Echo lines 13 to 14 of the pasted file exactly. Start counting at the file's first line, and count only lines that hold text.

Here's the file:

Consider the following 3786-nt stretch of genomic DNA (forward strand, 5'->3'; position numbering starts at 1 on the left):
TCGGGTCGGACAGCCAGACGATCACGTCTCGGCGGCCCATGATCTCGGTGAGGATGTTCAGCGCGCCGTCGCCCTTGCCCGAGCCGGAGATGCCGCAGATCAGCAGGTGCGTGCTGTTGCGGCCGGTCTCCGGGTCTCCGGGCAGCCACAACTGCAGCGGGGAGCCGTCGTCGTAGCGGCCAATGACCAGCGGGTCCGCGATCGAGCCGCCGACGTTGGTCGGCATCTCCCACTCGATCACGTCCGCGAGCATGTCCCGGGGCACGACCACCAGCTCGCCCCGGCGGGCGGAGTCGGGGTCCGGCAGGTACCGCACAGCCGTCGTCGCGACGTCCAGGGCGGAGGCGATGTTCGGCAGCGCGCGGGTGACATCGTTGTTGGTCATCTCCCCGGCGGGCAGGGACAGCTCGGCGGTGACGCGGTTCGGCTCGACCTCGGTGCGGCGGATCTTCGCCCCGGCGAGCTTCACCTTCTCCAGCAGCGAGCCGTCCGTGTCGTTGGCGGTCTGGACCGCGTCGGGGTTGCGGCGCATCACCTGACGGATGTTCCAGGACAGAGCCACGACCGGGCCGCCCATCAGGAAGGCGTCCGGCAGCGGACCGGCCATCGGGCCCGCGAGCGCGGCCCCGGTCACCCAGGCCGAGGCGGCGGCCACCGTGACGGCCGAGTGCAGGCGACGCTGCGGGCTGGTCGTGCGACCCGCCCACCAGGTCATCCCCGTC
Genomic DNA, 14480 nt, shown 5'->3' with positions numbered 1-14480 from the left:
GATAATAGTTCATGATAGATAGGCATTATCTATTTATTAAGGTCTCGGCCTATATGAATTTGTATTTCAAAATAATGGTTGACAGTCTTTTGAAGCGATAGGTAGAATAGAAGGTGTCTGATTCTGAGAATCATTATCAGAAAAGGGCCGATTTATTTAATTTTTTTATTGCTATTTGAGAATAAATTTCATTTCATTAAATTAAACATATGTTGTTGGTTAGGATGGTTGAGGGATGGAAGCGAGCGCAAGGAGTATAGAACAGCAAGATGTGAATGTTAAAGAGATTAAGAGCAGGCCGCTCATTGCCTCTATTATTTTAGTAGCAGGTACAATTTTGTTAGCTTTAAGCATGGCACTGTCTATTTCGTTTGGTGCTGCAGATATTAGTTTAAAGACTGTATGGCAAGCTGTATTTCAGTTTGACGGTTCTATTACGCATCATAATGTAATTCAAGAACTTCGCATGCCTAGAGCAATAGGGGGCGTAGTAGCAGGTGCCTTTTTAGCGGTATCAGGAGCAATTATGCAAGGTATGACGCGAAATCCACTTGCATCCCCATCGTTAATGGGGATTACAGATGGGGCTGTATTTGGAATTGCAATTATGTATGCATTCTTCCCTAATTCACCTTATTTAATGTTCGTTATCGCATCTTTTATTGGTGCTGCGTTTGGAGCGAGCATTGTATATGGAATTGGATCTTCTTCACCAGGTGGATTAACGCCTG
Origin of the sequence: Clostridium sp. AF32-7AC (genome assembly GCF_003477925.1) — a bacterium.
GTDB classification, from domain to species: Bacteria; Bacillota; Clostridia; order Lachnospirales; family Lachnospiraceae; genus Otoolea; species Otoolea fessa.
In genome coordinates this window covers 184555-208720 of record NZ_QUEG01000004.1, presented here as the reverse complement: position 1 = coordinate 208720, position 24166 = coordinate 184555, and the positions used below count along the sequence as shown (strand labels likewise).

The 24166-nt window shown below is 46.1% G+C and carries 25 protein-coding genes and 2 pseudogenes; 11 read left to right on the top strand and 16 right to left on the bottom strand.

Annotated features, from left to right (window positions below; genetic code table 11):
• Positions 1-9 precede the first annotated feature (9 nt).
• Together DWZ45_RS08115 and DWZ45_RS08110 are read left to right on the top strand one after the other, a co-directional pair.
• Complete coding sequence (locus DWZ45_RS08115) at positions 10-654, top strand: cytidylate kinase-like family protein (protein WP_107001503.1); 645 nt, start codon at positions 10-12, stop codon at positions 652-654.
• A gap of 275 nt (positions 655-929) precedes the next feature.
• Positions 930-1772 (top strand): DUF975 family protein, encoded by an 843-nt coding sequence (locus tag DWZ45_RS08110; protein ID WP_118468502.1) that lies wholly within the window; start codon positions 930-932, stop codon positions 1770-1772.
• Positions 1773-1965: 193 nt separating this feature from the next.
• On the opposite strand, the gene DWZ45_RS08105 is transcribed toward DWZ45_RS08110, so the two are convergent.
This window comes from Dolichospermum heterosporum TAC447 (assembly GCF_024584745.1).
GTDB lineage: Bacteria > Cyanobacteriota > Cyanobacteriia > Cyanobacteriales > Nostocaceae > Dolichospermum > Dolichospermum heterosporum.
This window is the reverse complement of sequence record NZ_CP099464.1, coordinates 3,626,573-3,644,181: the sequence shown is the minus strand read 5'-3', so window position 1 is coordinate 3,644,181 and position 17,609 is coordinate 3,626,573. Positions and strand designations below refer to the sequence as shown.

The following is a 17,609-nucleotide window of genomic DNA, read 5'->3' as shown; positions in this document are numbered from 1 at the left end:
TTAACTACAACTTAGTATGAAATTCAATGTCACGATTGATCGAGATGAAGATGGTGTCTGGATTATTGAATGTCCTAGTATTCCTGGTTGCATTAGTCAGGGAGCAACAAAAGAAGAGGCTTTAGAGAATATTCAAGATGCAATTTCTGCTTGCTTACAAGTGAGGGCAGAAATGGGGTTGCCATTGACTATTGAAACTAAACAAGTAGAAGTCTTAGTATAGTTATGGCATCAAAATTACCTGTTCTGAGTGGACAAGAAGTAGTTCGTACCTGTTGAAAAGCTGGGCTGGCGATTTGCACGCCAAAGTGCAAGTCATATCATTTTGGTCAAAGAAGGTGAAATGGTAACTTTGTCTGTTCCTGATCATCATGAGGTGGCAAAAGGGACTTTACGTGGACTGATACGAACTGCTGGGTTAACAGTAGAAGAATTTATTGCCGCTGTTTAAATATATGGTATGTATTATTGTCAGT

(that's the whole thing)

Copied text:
• A gap of 275 nt (positions 655-929) precedes the next feature.
• Positions 930-1772 (top strand): DUF975 family protein, encoded by an 843-nt coding sequence (locus tag DWZ45_RS08110; protein ID WP_118468502.1) that lies wholly within the window; start codon positions 930-932, stop codon positions 1770-1772.